In my last blog post for this project I would like to talk about an issue very close to my heart: waste management. I cannot understand how our society got used to produce so much waste and how so much of it still ending up in landfill, when so much technology to deal with our rubbish in a more sustainable and economically advantageous way is available.
I am lucky enough to live in Bristol, UK, where I have options to buy groceries without packages (including places where I can bring my own reusable containers). Furthermore, most packaging that I cannot avoid is collected from outside my door weekly for recycling, together with my food waste. The latter is used to generate biogas and fertilizer by a natural process called anaerobic digestion and every tonne of food waste diverted from landfill avoids 0.6 tonnes of CO2 going into the atmosphere (Bristol Waste, 2020). The waste management in Bristol is undertaken by Bristol Waste, a local company linked to the local authority. They created a highly informative website where citizens can find most information they need. Below is the example of an animation explaining in a humorous way how to recycle in Bristol. The voice over is from a local person emphasizing the famous (or infamous) Bristol accent and local slang.
Nevertheless, even with such a convenient way to dispose of our waste, I still have friends who, despite being fully aware of the environmental issues we are facing, simply do no segregate their waste for collection for ‘lack of time’. Therefore I am not surprised about the grandiosity of the waste problem in other places without such an efficient waste management structure.
In my recent visit to India I have experienced this first hand. The beach near where I was staying had rubbish everywhere and the quantity of plastic was shocking. The beach huts were still offering plastic straws, which is virtually no longer socially acceptable in the UK. To make matters worse, the way some locals deal with the waste is simply burning it all from time to time, including all the plastic, as I have witness a couple of times. They seem oblivious to all toxic fumes being released to the air we breath or the fact that they can face a fine up to ₹50,000 (Msn, 2019). I have being informed by a tourist who has been to Goa a number of times that the rubbish which is not burned apparently ends up in the sea during the Monsoon period from May,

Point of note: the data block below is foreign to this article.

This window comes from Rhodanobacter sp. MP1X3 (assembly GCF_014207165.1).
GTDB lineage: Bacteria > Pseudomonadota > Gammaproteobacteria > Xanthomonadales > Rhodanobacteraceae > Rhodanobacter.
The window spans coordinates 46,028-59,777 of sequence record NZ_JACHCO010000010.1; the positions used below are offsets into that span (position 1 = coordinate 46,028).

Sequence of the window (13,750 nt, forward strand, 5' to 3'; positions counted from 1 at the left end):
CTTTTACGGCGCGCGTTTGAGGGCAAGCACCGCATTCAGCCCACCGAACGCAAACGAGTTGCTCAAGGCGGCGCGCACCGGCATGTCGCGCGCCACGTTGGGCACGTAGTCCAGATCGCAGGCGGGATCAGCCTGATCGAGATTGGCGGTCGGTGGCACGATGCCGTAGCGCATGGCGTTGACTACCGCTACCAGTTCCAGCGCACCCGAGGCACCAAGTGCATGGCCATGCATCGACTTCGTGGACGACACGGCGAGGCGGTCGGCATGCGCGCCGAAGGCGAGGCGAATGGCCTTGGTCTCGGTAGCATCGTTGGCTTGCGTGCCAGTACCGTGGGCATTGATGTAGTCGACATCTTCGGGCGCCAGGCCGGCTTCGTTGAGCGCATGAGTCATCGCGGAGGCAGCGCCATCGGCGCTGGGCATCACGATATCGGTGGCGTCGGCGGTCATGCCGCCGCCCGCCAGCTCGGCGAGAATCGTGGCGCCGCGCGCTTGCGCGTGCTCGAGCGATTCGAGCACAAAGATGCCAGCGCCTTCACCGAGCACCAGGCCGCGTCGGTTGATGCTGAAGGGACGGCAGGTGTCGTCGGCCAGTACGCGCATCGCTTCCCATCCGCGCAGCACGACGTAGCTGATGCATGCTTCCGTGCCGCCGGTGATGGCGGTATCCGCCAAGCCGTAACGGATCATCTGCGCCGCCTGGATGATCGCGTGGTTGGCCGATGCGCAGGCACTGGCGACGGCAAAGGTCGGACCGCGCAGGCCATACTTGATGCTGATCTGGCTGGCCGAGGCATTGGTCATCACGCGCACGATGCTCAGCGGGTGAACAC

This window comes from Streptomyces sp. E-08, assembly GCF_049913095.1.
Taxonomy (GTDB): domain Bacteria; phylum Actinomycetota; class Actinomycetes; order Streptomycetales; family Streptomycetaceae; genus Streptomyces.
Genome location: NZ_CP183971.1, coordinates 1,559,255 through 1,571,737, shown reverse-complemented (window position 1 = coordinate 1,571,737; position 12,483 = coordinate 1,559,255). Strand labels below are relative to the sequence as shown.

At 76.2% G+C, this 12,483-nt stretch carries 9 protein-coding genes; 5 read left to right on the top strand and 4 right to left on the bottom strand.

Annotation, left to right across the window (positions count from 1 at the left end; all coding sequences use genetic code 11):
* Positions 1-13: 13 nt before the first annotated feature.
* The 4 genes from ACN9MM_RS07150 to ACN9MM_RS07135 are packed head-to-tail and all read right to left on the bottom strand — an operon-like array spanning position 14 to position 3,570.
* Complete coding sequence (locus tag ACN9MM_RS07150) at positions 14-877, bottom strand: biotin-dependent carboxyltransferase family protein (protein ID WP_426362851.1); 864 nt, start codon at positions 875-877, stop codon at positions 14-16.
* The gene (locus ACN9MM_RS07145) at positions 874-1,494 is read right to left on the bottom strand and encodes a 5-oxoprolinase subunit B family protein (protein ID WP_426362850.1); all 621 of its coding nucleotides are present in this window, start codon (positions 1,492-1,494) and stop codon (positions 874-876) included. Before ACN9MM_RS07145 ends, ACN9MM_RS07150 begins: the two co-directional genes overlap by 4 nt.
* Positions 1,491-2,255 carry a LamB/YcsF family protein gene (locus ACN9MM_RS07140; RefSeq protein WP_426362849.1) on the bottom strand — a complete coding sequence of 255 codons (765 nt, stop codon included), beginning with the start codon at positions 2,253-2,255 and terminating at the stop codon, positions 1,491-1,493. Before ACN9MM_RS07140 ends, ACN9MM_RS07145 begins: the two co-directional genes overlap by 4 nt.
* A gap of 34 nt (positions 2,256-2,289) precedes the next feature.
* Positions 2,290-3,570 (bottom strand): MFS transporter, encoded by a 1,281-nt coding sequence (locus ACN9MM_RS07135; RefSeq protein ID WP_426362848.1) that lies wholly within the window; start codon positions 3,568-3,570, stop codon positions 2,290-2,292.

On the positive side (or in a better late than never approach), it seems that the Goa Government is trying to keep up with India’s commitment to eliminate all single-use plastic products by 2022. Although not yet visible, it seems that since January this year some plastic has already been banned in a phased approach to eventually ban all single used plastic (The times of India, 2019). My intention was to contact the Goa local government to ask whether initiatives to promote awareness of the ban, such as social media campaigns, are in place. Also, whether an app has/is being created to facilitate small community groups (or even citizens) denouncing perpetrators. Unfortunately my trip was cut short due to the COVID-19 outbreak.
I would like to end in a positive note sharing this initiate as an example which shows that sometimes we do not need to wait for the authorities to act in order to tackle a problem. Sometimes a little lateral thinking it’s all what is needed to make profound improvements to our community:
Bristol Waste, 2020 Available at: https://www.bristolwastecompany.co.uk/learn-more-home/where-your-recycling-goes-geneco/
The times of India, 2019 Available at: https://timesofindia.indiatimes.com/city/goa/goa-to-ban-pet-bottles-below-500ml-sachets-from-january/articleshow/72046669.cms